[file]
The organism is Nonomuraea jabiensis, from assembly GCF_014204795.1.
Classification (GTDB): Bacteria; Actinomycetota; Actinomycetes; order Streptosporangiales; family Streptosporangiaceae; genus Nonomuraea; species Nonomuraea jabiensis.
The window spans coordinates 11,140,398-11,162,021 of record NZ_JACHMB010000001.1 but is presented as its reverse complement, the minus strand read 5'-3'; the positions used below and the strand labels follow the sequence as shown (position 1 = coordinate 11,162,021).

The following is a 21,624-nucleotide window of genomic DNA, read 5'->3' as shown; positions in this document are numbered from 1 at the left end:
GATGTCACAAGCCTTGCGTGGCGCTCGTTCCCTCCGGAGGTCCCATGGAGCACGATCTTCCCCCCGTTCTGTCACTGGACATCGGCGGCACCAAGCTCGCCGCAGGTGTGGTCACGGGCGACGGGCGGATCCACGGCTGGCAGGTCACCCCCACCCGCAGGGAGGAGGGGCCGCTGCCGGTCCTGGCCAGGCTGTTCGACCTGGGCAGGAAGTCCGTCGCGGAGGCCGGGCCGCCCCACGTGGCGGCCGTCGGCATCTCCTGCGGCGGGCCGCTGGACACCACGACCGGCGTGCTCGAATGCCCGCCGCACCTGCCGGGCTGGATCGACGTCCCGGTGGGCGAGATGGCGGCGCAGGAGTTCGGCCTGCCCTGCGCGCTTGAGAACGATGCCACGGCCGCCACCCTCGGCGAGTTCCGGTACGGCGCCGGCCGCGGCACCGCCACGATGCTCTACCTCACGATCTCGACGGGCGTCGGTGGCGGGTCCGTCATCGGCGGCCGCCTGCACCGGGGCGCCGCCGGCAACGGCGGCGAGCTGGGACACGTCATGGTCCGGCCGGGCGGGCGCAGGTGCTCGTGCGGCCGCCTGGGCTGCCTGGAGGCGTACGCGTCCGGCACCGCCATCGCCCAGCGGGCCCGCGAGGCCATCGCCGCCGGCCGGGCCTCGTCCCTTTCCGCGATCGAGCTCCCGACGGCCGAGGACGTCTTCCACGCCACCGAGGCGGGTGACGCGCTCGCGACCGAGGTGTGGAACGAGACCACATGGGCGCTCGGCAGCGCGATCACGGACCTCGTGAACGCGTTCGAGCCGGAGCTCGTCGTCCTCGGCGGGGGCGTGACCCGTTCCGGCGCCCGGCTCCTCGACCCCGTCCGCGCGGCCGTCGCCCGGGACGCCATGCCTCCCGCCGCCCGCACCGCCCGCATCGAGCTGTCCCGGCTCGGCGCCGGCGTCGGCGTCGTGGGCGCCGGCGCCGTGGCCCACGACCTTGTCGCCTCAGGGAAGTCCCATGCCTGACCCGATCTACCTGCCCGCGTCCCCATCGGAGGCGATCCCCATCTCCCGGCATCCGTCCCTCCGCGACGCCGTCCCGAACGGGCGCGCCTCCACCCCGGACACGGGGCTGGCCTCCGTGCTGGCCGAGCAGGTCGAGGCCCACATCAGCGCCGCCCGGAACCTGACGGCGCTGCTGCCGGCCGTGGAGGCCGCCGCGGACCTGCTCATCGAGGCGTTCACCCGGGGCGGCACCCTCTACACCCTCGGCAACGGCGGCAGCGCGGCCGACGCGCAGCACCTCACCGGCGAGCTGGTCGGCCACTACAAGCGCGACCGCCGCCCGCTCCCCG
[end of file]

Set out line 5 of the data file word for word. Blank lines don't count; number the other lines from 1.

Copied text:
GATGTCACAAGCCTTGCGTGGCGCTCGTTCCCTCCGGAGGTCCCATGGAGCACGATCTTCCCCCCGTTCTGTCACTGGACATCGGCGGCACCAAGCTCGCCGCAGGTGTGGTCACGGGCGACGGGCGGATCCACGGCTGGCAGGTCACCCCCACCCGCAGGGAGGAGGGGCCGCTGCCGGTCCTGGCCAGGCTGTTCGACCTGGGCAGGAAGTCCGTCGCGGAGGCCGGGCCGCCCCACGTGGCGGCCGTCGGCATCTCCTGCGGCGGGCCGCTGGACACCACGACCGGCGTGCTCGAATGCCCGCCGCACCTGCCGGGCTGGATCGACGTCCCGGTGGGCGAGATGGCGGCGCAGGAGTTCGGCCTGCCCTGCGCGCTTGAGAACGATGCCACGGCCGCCACCCTCGGCGAGTTCCGGTACGGCGCCGGCCGCGGCACCGCCACGATGCTCTACCTCACGATCTCGACGGGCGTCGGTGGCGGGTCCGTCATCGGCGGCCGCCTGCACCGGGGCGCCGCCGGCAACGGCGGCGAGCTGGGACACGTCATGGTCCGGCCGGGCGGGCGCAGGTGCTCGTGCGGCCGCCTGGGCTGCCTGGAGGCGTACGCGTCCGGCACCGCCATCGCCCAGCGGGCCCGCGAGGCCATCGCCGCCGGCCGGGCCTCGTCCCTTTCCGCGATCGAGCTCCCGACGGCCGAGGACGTCTTCCACGCCACCGAGGCGGGTGACGCGCTCGCGACCGAGGTGTGGAACGAGACCACATGGGCGCTCGGCAGCGCGATCACGGACCTCGTGAACGCGTTCGAGCCGGAGCTCGTCGTCCTCGGCGGGGGCGTGACCCGTTCCGGCGCCCGGCTCCTCGACCCCGTCCGCGCGGCCGTCGCCCGGGACGCCATGCCTCCCGCCGCCCGCACCGCCCGCATCGAGCTGTCCCGGCTCGGCGCCGGCGTCGGCGTCGTGGGCGCCGGCGCCGTGGCCCACGACCTTGTCGCCTCAGGGAAGTCCCATGCCTGACCCGATCTACCTGCCCGCGTCCCCATCGGAGGCGATCCCCATCTCCCGGCATCCGTCCCTCCGCGACGCCGTCCCGAACGGGCGCGCCTCCACCCCGGACACGGGGCTGGCCTCCGTGCTGGCCGAGCAGGTCGAGGCCCACATCAGCGCCGCCCGGAACCTGACGGCGCTGCTGCCGGCCGTGGAGGCCGCCGCGGACCTGCTCATCGAGGCGTTCACCCGGGGCGGCACCCTCTACACCCTCGGCAACGGCGGCAGCGCGGCCGACGCGCAGCACCTCACCGGCGAGCTGGTCGGCCACTACAAGCGCGACCGCCGCCCGCTCCCCG